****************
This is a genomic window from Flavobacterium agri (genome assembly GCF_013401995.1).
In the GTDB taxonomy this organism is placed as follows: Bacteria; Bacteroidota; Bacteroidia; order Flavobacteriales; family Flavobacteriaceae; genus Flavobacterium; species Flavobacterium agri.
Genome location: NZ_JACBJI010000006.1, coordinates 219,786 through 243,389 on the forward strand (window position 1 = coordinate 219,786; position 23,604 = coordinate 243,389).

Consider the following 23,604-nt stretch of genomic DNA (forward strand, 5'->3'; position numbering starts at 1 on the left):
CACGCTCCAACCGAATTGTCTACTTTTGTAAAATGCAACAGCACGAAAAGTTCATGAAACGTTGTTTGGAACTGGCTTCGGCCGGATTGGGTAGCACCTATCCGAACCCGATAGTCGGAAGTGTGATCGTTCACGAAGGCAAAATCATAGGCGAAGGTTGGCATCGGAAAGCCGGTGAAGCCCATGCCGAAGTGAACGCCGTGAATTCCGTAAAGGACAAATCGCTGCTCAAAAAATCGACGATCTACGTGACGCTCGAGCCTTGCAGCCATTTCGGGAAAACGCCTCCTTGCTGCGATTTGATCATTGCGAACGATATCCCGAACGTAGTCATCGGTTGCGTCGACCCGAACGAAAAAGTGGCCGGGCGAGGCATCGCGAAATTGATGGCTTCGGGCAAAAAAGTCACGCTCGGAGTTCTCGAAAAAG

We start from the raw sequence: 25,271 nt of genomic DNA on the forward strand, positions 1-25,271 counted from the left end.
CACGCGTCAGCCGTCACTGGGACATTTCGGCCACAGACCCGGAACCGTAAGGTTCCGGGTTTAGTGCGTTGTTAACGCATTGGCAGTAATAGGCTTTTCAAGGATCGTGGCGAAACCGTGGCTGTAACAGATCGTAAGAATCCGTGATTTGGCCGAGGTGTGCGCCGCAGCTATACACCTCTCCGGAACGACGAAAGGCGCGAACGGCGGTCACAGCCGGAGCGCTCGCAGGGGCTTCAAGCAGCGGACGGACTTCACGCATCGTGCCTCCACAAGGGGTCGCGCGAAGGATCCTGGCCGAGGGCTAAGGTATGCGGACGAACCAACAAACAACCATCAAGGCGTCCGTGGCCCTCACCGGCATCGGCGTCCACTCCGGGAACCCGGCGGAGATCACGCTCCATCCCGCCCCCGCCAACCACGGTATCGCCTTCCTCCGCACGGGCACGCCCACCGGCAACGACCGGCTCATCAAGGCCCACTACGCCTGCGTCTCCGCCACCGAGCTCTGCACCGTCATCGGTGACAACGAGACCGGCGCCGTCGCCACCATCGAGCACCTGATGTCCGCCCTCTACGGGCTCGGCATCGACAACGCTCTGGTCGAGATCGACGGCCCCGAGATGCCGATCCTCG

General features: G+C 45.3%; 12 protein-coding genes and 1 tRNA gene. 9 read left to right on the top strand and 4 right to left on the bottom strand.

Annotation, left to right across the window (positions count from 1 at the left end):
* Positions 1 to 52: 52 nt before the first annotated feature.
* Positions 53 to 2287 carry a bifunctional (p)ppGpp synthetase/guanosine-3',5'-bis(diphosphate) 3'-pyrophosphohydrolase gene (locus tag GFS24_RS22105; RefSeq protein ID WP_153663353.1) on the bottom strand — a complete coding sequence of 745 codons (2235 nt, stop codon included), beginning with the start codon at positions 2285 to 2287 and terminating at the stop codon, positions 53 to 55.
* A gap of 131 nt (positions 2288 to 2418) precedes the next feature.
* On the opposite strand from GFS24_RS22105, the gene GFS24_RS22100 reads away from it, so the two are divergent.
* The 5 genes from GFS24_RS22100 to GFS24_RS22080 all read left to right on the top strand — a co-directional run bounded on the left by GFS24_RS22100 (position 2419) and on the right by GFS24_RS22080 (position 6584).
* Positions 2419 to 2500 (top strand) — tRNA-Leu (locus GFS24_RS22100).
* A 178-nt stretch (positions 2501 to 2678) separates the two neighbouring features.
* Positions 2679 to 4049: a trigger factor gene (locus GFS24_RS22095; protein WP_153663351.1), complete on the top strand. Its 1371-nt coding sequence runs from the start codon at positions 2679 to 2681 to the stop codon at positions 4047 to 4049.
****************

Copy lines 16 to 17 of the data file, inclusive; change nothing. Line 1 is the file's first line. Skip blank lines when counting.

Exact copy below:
* A 178-nt stretch (positions 2501 to 2678) separates the two neighbouring features.
* Positions 2679 to 4049: a trigger factor gene (locus GFS24_RS22095; protein WP_153663351.1), complete on the top strand. Its 1371-nt coding sequence runs from the start codon at positions 2679 to 2681 to the stop codon at positions 4047 to 4049.